In the south of Yemen, the town of Jaar is now under Sharia law. Our reporters travelled undercover to Jaar, which is controlled by the fighters of Ansar al-Sharia ("The Partisans of Sharia"), an al Qaeda affiliate.
After long negotiations involving several intermediaries, we are finally given the green light to meet Ansar al-Sharia (the “Partisans of Sharia") in the Arabian Peninsula.
Along with our contact, a young Yemeni named Wajdi, we take a minibus at 7 am to the city of Jaar, renamed Waqar by Ansar al-Sharia. It is located in the province of Abyan, in the south of Yemen.
My female colleague Tatiana has to wear the niqab so as not to attract the attention of the Yemeni soldiers, but also because Ansar al-Sharia demands it. With them, women must be covered from head to foot. We pretend we are married journalists.
The journey lasts three hours. At each army checkpoint, I hide behind a newspaper to avoid being spotted. Foreigners are not allowed to enter this region, and journalists even less so.
On arrival, we meet Fouad, who has a Kalashnikov slung across his shoulders. He is in charge of press relations for Ansar al-Sharia. The 25-year-old welcomes us with a big smile and invites us to lunch. The menu is meat, rice and fizzy drinks.
During our stay, Fouad watches us like a hawk. He mainly tells us about his group’s ideology and their plan to establish Sharia law in the whole of Yemen.
We are not allowed to interview the fighters of Ansar al-Sharia on camera. It is difficult even to film them: each time, security concerns are given. Most of the footage we manage to get of these fighters is filmed undercover.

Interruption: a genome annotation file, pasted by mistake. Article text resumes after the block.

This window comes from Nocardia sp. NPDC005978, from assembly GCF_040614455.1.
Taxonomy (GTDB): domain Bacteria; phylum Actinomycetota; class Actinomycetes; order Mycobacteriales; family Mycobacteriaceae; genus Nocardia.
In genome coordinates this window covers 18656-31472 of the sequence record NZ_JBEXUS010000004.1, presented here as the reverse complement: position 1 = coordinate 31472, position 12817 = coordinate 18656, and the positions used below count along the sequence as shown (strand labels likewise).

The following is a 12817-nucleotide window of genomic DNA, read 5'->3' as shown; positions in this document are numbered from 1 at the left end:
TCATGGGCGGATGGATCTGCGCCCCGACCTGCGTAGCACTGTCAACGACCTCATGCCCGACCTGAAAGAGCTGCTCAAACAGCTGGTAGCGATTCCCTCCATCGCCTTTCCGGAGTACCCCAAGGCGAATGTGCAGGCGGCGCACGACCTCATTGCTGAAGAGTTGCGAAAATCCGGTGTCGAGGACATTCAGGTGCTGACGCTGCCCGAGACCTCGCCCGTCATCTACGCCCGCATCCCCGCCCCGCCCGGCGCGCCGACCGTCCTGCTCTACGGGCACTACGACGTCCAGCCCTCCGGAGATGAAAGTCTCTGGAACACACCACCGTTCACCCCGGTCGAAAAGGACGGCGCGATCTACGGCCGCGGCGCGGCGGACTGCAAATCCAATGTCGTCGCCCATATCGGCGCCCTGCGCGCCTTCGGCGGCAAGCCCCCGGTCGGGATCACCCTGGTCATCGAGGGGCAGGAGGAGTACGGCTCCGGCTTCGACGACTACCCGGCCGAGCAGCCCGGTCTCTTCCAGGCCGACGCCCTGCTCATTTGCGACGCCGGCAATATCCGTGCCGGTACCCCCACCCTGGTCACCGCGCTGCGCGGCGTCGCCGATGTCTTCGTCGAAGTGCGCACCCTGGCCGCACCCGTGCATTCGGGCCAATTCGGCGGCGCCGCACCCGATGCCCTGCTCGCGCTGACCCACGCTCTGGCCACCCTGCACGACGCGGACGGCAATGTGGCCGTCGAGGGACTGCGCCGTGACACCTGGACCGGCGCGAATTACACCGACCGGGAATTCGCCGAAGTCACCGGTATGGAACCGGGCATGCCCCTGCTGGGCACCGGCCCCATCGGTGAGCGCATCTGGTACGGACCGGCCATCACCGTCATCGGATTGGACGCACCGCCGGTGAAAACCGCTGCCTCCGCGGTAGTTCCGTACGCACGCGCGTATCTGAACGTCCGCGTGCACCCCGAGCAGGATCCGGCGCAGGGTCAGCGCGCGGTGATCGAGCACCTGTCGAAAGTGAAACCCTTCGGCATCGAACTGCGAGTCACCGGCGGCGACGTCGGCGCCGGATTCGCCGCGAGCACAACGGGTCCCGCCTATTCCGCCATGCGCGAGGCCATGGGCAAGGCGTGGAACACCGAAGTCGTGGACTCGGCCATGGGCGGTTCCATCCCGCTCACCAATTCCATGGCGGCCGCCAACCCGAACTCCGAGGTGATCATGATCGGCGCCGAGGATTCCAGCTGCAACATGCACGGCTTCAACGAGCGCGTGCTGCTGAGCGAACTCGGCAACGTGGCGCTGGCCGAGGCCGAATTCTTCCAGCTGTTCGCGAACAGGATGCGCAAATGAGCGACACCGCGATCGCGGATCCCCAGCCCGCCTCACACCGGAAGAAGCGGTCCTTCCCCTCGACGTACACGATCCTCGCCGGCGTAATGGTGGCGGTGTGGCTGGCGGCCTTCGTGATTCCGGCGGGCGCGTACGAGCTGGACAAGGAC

We are not allowed to meet Abu Hamza, the head of Ansar al-Sharia, again due to security concerns.
After much negotiating, we get the green light to approach the 73 Yemeni soldiers being held hostage by Ansar al-Sharia. But there is one condition: I have to go without my colleague, supposedly because the hostages do not want to see any women. But while being searched, I realise the real reason: there is not a woman in sight. Under Sharia law, men are not allowed to search women.
The location the soldiers are being held is kept secret. I am blindfolded and get into a pick-up truck. We drive for half an hour, and I believe the location is not far from the city. We return the same evening.
We had agreed with Fouad to stay in Ansar al-Sharia’s stronghold for three days. But in the end, we were asked to leave earlier than planned. “Things are going to happen’, he warns us.
The day after we leave, the army checkpoint, which acts as a buffer between the fighters of Ansar al-Sharia and the town, is attacked. 15 people are killed. If we had stayed, it would have been much more difficult to leave.